The spike in the cost of fines for traffic offences has not gone down well with the owners and operators of goods’ and passenger vehicles in the Capital who termed the move a form of “state-sponsored oppression”.

“Genuine fines” are very few compared to instances of “deliberate harassment” by traffic and transport enforcement officials, said Rajender Kapoor, president of the Delhi Goods Transport Organisation, the apex body of transport service operators.

“There is no problem with genuine fines. Just think about it: would the owner of a high-end vehicle carrying expensive goods send drivers out without all the paperwork and risk losing business for a day because of a court date? The issue is of deliberate harassment of undereducated drivers by those enforcing and collecting these hefty fines,” Mr. Kapoor said.

“These penalties have become a noose around the necks of transport operators like me who are already reeling under the impact of the economic slowdown across sectors. Who is to say that a driver did not produce all the documents to a traffic policeman or an enforcement official? What they write and submit to court will be taken as gospel by the magistrate concerned and we will lose financially one way or another,” he added.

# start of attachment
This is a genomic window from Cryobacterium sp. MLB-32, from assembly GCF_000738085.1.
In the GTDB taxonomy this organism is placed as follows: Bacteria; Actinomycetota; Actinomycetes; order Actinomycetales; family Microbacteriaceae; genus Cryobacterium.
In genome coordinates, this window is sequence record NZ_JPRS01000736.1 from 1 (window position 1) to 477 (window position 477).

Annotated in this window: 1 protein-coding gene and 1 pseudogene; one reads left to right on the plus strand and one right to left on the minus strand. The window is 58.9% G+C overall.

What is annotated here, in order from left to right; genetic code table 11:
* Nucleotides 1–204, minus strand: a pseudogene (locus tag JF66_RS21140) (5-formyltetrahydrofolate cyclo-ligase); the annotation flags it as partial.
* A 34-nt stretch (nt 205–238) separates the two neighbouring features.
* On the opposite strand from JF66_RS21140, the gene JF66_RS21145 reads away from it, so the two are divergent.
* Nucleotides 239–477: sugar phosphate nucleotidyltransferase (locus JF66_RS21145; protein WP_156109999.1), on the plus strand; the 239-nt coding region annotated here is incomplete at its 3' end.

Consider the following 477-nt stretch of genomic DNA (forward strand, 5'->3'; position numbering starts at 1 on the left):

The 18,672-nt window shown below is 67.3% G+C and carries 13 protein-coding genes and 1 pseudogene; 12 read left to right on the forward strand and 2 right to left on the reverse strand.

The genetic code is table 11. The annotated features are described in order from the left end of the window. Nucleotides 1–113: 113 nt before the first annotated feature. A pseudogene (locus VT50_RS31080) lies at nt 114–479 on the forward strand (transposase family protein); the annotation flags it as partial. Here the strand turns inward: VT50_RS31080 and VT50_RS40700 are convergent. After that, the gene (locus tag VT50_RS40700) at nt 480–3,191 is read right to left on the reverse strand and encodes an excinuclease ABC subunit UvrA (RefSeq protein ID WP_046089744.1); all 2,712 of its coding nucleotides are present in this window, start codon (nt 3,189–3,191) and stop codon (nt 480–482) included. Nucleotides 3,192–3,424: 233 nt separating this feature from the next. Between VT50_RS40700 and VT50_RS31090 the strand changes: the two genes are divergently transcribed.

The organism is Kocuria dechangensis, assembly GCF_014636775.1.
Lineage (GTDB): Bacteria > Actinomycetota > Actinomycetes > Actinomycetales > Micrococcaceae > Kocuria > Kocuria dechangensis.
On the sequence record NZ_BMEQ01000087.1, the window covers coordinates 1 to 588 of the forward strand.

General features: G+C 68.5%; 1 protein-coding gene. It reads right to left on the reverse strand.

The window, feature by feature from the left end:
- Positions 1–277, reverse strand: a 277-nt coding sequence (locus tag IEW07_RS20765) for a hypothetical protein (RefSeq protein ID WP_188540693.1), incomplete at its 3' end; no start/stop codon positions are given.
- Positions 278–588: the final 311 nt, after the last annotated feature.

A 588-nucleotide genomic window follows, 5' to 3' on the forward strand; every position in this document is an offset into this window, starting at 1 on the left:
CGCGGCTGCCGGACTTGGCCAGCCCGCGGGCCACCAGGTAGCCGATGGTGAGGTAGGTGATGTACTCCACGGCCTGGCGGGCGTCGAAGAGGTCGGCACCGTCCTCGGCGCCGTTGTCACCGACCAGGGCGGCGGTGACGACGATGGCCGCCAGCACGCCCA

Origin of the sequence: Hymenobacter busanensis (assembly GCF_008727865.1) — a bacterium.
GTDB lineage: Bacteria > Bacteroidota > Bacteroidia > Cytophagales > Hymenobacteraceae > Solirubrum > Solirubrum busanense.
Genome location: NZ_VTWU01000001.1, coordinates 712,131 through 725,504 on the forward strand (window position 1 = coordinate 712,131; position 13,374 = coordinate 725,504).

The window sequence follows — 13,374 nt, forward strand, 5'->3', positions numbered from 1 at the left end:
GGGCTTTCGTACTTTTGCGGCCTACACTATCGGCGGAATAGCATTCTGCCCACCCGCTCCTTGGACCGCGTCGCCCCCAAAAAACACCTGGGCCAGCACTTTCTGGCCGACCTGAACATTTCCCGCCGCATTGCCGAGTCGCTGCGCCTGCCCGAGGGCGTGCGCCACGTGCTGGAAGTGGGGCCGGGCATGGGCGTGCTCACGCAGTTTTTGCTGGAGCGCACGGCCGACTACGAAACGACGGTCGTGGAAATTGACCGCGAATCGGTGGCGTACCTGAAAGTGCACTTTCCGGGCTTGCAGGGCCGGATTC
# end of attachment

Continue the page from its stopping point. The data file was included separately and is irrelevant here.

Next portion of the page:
Sanjay Samrat, president of the Delhi Taxi, Tourist Transporters Association, complained that the heavy fines were especially punishing for the lower middle-class households which were trying to utilise their limited means in the “best way possible”.

“Public transport in Delhi is not adequate, pushing more people to use two-wheelers. What is the problem if a family of three is travelling on a motorbike or a scooter because there isn’t enough space on buses or metro trains and they can't afford a cab?” he argued.